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ACC Commission Condemns New Georgia Voting Law

The line for early voting at the ACC Board of Elections stretched around the block in October 2020. Credit: Blake Aued

The Athens-Clarke County Commission passed a resolution last week condemning Georgia’s new voting law and calling for making voting easier.

The resolution directs ACC staff “to create as many avenues as possible to retain access to the franchise,” Mayor Kelly Girtz said. It says the Board of Elections will conduct a voter education campaign next year and open additional in-person early voting locations.

In response to record turnout last year that flipped Georgia blue and conspiracy theories about election fraud, Republican legislators passed Senate Bill 202, which makes voting absentee more difficult by requiring photo ID, shrinking the window to request a ballot and reducing the number and hours of ballot drop boxes. It also adds one Saturday of early voting. 

“It’s up to us to save democracy,” Commissioner Melissa Link said. “Democracy is really in peril right now.”

The commission also accepted the donation of a $225,000 playscape at Sandy Creek Nature Center—and committed to making the playscape more accessible to the disabled. While it meets American with Disabilities Act requirements, according to the Leisure Services Department, parents of disabled children said Leisure Services should go further by making it ADA inclusive, not just ADA compliant.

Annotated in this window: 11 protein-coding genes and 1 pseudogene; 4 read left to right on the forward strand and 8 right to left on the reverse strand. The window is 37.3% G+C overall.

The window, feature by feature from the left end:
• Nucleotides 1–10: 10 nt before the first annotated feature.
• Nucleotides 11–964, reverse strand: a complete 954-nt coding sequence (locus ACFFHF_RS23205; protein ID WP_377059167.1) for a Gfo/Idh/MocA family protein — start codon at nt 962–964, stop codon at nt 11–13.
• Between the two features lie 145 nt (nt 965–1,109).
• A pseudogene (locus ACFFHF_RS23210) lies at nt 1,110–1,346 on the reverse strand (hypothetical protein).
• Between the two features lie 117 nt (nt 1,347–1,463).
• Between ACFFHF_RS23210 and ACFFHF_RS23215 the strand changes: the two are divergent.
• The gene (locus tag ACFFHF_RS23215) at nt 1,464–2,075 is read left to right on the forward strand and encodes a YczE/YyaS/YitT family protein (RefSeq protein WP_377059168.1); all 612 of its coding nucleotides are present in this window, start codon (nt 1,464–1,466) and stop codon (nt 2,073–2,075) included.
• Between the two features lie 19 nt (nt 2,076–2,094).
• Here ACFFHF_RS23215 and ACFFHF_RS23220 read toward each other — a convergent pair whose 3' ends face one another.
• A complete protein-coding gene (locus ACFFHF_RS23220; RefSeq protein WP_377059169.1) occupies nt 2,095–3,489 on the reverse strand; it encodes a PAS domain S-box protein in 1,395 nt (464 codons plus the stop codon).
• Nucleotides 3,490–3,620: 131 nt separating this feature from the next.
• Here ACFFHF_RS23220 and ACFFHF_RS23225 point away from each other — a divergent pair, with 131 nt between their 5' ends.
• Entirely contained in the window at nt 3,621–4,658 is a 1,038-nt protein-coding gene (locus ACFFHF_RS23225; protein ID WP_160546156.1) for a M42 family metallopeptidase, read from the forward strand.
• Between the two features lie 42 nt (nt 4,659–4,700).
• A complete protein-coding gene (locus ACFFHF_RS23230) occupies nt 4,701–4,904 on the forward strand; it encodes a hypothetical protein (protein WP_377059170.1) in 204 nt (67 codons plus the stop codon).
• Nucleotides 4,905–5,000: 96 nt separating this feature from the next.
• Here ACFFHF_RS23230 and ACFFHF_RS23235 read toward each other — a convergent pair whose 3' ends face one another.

“We need to be going further so that we really generally are making sure these play centers are welcoming to all families and children,” Commissioner Tim Denson said. He introduced a commission-defined option instructing staff to meet with disabled residents, asking Girtz to assign the issue of inclusive facilities to a committee and re-establishing ACC’s Commission on People with Disabilities. The motion passed 9-1, with Commissioner Allison Wright opposed. Wright said she felt the proposal was rushed.

The commission also:

• lowered the speeding and traffic thresholds for neighborhoods to request traffic-calming measures.

• approved homes for at-risk mothers and children on Freeman Drive at the former site of People of Hope, a proposed mobile home park for displaced immigrant residents that was never built.

• approved a boat launch off Macon Highway.

• selected Andrew Kovacs for a public art project on the North Oconee River Greenway at Martin Luther King Jr. Drive.

• renamed the Lay Park gym and the East Athens Community Center for longtime Leisure Services employees Willie Hull and Aaron Heard.

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